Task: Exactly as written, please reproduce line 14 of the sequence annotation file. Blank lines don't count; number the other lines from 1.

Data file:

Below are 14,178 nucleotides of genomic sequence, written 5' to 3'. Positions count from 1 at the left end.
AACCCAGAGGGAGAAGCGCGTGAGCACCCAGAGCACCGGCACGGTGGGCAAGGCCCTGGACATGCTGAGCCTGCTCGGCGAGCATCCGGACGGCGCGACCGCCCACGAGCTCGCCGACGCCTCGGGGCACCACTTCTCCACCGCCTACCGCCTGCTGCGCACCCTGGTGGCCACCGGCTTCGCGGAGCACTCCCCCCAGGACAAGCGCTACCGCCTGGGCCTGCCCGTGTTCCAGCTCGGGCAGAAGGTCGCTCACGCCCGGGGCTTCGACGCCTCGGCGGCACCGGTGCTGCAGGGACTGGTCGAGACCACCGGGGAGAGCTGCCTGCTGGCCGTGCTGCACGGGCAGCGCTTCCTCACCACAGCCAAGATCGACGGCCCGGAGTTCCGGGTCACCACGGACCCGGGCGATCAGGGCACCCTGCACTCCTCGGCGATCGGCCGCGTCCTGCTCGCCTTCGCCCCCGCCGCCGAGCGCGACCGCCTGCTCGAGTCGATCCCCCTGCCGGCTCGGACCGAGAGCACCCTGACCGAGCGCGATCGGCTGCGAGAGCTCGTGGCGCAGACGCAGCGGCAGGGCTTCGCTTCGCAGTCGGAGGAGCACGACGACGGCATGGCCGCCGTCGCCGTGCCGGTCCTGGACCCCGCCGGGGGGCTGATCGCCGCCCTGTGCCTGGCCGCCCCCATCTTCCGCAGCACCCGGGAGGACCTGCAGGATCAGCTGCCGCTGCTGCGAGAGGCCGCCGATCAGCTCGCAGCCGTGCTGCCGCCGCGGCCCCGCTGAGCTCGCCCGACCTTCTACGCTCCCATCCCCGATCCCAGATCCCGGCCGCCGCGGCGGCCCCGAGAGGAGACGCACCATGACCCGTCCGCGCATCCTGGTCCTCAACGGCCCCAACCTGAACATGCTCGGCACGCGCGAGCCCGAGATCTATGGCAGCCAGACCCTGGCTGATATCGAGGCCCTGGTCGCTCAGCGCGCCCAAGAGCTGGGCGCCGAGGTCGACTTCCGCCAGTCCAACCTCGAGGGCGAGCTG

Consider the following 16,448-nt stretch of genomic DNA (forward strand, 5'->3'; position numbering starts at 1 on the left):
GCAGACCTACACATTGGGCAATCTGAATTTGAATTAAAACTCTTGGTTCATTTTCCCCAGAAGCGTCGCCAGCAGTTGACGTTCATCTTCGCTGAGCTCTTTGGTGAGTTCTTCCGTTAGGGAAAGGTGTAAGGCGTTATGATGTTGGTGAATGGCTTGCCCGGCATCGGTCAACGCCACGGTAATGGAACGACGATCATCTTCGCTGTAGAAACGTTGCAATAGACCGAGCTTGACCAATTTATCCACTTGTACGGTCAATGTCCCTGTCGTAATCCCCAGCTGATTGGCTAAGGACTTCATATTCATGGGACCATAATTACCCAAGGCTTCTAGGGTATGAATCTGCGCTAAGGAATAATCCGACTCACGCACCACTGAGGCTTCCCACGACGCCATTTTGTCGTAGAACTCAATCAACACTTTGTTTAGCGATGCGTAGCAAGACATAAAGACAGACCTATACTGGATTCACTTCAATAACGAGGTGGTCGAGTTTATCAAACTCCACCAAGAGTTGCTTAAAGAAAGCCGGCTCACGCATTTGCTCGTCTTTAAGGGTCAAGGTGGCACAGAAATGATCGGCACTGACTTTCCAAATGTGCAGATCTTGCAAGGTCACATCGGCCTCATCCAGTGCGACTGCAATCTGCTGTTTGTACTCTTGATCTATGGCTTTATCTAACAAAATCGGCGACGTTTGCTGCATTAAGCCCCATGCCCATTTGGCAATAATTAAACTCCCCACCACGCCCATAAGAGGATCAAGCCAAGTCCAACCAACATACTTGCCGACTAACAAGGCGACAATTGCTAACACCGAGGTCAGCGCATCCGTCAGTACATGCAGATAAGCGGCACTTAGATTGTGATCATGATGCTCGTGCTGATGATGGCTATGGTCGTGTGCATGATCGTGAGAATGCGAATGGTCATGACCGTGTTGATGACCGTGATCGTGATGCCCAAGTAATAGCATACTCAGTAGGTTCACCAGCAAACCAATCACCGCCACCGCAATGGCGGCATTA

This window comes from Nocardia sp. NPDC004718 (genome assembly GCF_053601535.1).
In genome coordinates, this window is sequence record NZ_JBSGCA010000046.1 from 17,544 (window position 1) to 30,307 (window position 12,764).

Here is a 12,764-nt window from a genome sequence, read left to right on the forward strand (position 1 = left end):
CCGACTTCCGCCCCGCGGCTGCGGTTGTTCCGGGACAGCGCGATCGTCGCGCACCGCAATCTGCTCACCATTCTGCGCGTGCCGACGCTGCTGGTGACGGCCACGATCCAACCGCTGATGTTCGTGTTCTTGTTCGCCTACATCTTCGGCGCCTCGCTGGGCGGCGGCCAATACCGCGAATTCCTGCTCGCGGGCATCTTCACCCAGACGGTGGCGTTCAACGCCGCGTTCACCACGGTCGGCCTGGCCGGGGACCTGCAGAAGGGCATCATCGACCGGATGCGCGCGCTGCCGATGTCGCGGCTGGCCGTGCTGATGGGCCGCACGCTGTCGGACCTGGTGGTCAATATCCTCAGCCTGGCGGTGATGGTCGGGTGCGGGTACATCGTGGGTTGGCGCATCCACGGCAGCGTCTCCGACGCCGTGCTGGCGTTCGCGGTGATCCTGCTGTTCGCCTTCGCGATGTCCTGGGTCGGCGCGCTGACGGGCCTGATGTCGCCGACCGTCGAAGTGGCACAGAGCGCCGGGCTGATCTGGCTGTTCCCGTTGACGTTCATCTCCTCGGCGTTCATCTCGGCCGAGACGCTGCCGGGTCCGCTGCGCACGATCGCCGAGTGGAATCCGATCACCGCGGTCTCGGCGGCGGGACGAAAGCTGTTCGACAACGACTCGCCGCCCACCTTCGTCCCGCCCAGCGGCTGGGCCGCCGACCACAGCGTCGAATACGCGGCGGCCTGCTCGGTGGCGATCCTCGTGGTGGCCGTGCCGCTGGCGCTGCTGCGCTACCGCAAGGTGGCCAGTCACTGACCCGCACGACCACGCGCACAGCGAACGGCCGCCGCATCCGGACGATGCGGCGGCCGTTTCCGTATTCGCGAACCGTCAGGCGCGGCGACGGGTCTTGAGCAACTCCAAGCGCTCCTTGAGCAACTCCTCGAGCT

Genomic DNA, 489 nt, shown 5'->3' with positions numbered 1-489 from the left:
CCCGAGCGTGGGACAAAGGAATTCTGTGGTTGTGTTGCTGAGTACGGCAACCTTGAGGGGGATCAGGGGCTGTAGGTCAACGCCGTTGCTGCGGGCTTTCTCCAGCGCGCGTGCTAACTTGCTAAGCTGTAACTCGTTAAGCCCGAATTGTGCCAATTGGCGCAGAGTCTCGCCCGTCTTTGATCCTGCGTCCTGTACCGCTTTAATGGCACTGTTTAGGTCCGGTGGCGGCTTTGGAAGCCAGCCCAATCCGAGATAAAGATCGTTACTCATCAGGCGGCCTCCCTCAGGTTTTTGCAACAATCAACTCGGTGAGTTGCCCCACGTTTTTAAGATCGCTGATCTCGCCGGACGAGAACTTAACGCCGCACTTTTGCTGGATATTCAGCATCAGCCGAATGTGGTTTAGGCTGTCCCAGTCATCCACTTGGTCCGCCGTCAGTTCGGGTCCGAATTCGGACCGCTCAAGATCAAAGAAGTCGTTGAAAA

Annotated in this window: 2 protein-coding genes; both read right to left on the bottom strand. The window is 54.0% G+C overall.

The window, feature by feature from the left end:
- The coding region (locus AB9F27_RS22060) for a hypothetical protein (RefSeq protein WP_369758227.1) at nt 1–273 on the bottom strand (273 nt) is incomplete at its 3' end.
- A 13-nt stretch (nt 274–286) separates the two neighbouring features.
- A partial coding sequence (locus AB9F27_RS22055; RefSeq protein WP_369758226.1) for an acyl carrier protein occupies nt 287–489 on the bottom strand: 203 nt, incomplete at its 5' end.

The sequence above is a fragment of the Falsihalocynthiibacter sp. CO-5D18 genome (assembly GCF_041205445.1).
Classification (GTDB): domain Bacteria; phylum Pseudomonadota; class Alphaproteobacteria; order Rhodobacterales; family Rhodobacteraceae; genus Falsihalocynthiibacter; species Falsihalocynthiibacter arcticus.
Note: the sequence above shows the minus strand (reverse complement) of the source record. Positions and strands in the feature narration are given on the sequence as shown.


- A 13-nt stretch (nt 274–286) separates the two neighbouring features.